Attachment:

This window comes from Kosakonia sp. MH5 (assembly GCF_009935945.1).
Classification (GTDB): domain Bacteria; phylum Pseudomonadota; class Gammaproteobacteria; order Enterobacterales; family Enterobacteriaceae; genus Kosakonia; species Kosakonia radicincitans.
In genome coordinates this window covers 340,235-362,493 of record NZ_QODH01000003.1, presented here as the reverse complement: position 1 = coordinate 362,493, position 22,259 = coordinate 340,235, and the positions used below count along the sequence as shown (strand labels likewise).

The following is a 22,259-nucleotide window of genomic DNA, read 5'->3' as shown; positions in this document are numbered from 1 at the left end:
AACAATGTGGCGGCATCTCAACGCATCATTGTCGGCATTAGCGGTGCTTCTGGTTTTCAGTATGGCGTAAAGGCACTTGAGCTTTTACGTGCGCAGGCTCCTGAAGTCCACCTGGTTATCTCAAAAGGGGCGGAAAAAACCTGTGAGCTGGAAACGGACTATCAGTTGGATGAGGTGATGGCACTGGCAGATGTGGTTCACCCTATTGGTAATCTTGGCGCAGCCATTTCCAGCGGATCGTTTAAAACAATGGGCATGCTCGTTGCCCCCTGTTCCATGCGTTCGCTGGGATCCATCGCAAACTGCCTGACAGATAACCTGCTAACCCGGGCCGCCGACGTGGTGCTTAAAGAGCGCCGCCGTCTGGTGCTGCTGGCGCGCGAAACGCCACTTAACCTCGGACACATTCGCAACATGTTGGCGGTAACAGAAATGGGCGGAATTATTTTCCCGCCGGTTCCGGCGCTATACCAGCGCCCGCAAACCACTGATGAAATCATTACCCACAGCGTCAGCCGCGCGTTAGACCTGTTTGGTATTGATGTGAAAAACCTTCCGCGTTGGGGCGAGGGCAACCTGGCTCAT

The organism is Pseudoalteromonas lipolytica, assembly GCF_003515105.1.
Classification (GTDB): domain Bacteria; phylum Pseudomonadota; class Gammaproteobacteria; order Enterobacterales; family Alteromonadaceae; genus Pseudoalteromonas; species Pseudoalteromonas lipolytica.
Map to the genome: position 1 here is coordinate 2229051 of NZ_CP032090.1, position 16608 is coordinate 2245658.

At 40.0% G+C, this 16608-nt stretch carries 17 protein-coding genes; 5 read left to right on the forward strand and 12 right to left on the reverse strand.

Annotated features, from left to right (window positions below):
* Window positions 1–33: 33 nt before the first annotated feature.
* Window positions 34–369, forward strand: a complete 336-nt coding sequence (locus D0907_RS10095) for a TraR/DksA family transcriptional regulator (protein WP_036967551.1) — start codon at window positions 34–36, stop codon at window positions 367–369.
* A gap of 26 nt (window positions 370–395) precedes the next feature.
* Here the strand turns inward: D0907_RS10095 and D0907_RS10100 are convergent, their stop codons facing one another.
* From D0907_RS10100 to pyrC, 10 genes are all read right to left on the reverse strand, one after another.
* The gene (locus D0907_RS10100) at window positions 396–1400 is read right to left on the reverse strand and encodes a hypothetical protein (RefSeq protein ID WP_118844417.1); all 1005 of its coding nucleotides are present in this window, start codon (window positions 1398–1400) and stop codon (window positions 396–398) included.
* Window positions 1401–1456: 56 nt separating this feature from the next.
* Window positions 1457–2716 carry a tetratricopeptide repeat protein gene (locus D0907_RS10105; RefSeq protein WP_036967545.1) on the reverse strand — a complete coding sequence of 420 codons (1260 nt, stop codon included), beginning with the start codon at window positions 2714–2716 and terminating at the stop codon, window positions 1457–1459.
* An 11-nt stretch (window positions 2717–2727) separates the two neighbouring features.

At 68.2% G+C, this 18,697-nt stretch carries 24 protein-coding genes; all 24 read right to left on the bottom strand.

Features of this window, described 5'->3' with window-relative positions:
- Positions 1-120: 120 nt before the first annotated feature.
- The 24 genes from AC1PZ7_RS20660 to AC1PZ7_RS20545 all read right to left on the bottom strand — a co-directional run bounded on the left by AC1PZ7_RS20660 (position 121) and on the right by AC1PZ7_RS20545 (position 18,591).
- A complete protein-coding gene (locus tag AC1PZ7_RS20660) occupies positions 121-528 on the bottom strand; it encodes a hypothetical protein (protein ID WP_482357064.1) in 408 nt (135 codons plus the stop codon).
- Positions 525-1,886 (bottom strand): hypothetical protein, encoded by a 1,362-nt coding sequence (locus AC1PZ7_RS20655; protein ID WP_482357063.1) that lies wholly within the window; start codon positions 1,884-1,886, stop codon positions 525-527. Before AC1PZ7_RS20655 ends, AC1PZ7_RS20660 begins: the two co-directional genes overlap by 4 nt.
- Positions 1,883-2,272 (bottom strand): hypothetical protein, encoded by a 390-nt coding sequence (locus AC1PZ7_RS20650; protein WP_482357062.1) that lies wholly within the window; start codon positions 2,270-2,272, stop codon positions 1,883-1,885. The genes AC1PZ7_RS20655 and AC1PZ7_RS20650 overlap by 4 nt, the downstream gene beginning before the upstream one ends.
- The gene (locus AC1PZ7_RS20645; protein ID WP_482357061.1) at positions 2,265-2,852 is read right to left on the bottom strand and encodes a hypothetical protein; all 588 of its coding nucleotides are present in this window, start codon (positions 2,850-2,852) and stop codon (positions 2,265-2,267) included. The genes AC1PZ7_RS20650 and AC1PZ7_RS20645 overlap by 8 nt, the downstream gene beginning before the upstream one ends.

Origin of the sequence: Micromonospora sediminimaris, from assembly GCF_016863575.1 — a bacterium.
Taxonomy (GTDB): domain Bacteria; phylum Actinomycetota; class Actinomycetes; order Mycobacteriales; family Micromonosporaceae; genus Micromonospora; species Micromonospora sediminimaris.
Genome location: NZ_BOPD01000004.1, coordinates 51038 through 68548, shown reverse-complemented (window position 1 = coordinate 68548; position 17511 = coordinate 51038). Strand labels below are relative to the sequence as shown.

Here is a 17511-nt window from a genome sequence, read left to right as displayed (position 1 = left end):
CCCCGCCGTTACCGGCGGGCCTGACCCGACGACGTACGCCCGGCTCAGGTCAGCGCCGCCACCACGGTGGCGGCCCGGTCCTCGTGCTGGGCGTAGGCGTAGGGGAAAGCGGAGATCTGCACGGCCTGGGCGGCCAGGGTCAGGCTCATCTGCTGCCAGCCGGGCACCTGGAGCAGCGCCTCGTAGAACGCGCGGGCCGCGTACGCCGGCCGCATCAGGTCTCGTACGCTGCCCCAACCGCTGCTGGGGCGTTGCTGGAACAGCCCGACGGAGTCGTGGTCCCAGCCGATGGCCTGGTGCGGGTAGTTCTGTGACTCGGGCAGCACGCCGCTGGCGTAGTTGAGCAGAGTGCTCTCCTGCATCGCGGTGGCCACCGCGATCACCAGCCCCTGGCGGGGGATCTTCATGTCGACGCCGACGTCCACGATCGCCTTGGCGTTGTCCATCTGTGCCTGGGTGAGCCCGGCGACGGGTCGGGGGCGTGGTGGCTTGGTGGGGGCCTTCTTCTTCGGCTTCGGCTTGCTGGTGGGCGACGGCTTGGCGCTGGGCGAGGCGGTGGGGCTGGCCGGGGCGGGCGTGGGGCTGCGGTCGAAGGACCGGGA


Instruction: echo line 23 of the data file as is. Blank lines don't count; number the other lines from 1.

- The 24 genes from AC1PZ7_RS20660 to AC1PZ7_RS20545 all read right to left on the bottom strand — a co-directional run bounded on the left by AC1PZ7_RS20660 (position 121) and on the right by AC1PZ7_RS20545 (position 18,591).